When I was a kid I had a burgundy red velvet skirt which I loved. Inside the hem were the name labels of most of the other girls who’d had that skirt before me. At least one of them was at University by the time I wore the skirt at Primary School.
Part of the reason I liked the skirt was because so many girls who I knew had enjoyed it first. In fact it took me getting to University before anyone could adequately explain to me why they had a problem with hand-me-downs. I have to admit I still don’t follow, they seem to me to be part of the infinite web of connection between ourselves and others. My own experiences in that skirt always seemed to be connected to the other girls.
My Dad worked at the Secondary School I and my sister went to. I have often suspected this caused him more problems than either of us. One particular embarrassment was a photo in a local paper of Da Bitches aged around seventeen dressed as schoolgirls with my sister front and centre, pig tails, short skirt and “fuck you” expression. My sister went to college rather than the sixth form adjoining our school so you would have thought Dad was free from embarrassment given she was in an entirely other town. Unlike all the other girls in the picture however, she was wearing a blazer, said blazer had the school logo on it, really quite prominently.
My Mum cut out the article, it and the accompanying picture were on display in her kitchen for some time.
It had been my blazer, technically not a part of the girls uniform but a weird rebellion against uniform rules as teachers never really scolded you for wearing a school blazer.
School blazers were expensive and so usually only girls with older brothers had them. In my case my blazer had belonged to a guy three years my senior. Something of a live wire with two older brothers who had outgrown this blazer and into one that his brothers no longer needed. So my Sunday School teacher, his mother, brought the blazer along to my Mum in the summer before I went to secondary school. After all if I’d gone and gotten into the grammar school then the grown ups around my village were going to help out with the costs and my Sunday School teacher, only having had boys, was unfamiliar with the lack of blazer in the school uniform.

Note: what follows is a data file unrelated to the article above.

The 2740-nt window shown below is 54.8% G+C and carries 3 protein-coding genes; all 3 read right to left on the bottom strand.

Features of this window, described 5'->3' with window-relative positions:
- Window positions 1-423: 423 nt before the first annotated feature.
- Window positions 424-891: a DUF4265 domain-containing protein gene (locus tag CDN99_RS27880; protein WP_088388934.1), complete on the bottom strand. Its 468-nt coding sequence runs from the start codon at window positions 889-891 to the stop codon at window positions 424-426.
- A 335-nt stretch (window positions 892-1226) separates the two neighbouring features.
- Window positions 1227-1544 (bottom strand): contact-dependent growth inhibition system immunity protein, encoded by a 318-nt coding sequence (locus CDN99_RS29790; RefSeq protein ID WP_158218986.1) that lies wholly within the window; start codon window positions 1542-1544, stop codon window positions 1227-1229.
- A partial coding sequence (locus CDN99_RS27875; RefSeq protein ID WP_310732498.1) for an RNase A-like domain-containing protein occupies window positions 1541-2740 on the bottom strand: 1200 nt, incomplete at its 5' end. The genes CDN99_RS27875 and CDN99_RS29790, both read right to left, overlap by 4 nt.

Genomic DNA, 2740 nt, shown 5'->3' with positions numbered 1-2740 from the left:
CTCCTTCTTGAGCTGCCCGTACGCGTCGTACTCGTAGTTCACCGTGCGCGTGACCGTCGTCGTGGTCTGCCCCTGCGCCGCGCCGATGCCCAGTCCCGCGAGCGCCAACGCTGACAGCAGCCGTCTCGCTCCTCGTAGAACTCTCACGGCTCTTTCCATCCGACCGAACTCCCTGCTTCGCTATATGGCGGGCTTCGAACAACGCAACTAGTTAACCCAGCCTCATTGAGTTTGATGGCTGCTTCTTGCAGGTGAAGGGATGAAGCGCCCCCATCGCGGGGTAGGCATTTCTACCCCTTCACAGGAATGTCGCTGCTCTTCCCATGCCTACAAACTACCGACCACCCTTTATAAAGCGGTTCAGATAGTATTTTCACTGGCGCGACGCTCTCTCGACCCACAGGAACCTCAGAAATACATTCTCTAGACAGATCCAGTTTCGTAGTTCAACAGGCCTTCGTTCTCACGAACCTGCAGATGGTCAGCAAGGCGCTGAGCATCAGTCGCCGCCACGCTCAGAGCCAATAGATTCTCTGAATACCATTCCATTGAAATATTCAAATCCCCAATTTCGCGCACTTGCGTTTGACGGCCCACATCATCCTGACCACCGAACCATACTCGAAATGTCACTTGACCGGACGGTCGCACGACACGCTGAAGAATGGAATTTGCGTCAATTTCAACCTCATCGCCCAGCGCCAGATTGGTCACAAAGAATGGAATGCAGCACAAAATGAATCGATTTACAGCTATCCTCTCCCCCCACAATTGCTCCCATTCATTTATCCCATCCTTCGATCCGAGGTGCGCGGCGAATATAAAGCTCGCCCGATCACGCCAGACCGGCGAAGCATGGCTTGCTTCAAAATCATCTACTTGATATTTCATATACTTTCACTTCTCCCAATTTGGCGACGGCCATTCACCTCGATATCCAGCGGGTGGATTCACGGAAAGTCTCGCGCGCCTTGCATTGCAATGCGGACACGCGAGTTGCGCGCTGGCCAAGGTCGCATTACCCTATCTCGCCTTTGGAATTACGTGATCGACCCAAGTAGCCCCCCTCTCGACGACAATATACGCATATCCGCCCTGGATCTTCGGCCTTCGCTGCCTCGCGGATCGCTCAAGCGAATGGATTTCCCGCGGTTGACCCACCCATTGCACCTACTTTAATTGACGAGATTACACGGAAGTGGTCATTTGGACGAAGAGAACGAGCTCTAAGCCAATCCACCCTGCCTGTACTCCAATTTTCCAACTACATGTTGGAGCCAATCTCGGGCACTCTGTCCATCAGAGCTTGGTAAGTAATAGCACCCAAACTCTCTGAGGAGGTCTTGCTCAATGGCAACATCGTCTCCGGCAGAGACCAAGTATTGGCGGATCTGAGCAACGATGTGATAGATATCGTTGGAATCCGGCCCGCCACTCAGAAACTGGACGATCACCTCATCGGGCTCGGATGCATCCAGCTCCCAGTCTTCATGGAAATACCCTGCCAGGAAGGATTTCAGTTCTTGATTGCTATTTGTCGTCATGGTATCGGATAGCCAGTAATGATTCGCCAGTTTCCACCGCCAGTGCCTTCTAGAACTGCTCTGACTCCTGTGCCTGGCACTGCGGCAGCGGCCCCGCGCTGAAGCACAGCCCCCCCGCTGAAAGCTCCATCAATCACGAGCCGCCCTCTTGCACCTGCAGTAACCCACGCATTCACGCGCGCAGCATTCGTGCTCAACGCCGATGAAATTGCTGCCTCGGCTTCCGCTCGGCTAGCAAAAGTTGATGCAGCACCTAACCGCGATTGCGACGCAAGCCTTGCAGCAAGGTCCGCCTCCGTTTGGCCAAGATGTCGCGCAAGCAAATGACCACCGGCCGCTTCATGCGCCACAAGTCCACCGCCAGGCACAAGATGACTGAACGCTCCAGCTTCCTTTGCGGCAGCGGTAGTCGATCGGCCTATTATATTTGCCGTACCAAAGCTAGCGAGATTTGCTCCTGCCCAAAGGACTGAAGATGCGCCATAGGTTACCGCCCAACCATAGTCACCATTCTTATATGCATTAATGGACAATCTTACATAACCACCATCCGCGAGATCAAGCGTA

The boy who’s blazer it was died on Monday. I last saw the blazer on the cousin of the boy my parents had handed it onto. I think there was a younger brother in there too. That kid is in his mid to late twenties I think, the man who died on Monday was forty. It’s entirely possible they knew each other or maybe they just wore the same bits of uniform to school. Either way I’m sad about a boy I shared a classroom with at primary school.
He was lively, threw things in class and had political and religious opinions that were at variance with mine. We wore the same blazer briefly and he’s dead, I’m mourning for a guy I simultaneously imagine to be taller than me and about eleven.
I think somewhere inside the forty year old who died on Monday there was an eleven year old boy with a cheeky smile. So I’ll mourn for the boy I knew and leave others to be sad for the man I never met.